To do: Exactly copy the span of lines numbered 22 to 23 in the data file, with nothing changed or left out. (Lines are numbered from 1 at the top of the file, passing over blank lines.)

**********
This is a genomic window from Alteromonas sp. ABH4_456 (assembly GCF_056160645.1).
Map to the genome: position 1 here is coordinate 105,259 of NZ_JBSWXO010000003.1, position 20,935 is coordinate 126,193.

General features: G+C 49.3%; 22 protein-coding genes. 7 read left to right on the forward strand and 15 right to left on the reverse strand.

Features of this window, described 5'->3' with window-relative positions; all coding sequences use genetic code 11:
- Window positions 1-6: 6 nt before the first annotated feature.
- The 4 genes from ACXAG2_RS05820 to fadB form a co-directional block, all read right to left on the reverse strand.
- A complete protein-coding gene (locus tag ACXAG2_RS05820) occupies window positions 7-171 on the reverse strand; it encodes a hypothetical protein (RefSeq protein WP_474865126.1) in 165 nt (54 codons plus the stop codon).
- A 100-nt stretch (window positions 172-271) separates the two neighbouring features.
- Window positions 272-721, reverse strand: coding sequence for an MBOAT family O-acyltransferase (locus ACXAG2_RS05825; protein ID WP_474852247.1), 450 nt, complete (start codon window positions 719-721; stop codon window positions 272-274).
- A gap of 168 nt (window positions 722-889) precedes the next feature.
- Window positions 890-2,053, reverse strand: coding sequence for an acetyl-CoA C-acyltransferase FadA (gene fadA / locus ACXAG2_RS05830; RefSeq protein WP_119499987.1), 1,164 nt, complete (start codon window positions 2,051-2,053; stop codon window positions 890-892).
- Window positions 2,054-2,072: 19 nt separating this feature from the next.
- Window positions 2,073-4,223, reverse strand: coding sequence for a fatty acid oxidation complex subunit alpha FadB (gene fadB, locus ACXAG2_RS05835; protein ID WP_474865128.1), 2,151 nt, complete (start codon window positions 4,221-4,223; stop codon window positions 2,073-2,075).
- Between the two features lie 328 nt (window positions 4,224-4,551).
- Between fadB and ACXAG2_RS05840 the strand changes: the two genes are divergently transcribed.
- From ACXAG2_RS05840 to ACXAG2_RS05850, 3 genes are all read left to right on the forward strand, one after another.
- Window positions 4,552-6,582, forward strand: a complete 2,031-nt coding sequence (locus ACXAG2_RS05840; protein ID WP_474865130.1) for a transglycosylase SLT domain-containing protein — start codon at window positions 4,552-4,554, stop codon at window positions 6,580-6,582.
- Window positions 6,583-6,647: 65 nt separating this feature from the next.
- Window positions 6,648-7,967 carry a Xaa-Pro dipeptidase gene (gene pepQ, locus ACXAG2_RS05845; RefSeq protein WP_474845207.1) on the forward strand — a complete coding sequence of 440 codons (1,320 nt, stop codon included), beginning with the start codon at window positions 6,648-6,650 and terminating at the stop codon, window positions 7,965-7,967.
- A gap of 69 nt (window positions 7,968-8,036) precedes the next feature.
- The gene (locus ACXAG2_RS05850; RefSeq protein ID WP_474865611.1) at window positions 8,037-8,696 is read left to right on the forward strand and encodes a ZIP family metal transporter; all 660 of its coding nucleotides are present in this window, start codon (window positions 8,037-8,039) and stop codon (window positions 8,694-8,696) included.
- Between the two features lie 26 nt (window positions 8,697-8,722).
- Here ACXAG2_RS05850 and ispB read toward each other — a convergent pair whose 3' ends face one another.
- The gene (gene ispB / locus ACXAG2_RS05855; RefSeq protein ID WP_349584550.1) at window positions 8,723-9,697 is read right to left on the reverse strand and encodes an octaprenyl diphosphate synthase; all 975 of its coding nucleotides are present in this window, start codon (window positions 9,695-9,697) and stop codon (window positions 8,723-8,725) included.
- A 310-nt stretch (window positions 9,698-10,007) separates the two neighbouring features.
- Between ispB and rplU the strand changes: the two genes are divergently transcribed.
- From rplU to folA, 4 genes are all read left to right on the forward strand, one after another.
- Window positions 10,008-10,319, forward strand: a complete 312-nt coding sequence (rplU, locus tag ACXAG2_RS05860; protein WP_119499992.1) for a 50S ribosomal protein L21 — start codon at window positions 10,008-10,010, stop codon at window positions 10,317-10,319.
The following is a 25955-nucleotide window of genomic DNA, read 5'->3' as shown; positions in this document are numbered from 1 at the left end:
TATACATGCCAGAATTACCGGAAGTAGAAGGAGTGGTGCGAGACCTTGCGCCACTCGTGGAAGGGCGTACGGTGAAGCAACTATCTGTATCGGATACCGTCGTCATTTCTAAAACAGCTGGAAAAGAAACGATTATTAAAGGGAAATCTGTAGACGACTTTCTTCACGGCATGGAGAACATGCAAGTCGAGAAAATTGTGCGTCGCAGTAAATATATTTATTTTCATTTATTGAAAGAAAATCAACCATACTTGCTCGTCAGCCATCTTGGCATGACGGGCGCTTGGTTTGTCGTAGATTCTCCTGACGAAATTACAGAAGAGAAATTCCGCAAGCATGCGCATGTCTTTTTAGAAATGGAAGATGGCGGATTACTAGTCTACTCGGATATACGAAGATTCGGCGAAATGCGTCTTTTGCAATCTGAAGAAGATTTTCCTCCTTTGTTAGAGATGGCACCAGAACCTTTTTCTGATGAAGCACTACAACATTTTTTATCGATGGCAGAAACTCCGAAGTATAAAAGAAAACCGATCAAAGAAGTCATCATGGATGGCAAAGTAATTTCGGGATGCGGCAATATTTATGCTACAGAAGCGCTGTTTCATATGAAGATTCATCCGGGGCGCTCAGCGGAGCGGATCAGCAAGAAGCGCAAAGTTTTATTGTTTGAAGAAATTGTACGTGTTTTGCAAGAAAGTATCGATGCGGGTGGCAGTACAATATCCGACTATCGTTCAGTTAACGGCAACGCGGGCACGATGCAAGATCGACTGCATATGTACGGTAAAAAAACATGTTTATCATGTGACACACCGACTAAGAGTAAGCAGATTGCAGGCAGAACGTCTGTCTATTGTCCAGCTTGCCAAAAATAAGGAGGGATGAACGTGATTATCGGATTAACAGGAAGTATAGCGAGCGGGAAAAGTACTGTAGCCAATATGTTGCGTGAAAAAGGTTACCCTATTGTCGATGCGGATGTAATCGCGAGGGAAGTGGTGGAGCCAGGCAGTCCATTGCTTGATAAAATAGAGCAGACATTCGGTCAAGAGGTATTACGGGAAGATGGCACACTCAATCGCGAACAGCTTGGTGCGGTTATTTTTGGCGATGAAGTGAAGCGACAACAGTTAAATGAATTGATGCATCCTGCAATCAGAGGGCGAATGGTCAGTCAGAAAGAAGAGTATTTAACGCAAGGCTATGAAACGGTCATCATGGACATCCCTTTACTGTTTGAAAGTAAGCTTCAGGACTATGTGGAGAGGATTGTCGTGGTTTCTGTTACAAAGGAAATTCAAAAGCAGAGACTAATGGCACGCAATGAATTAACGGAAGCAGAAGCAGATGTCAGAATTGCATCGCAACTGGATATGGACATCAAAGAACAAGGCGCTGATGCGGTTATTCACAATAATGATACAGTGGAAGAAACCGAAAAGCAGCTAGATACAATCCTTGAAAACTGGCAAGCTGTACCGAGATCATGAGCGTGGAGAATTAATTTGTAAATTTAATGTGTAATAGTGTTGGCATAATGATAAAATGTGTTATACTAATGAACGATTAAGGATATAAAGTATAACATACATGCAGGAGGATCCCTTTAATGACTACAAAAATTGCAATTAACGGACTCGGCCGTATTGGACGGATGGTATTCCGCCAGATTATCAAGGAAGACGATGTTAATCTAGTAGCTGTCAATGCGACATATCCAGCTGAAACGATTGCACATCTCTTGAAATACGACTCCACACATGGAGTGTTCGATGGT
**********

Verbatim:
- Between the two features lie 26 nt (window positions 8,697-8,722).
- Here ACXAG2_RS05850 and ispB read toward each other — a convergent pair whose 3' ends face one another.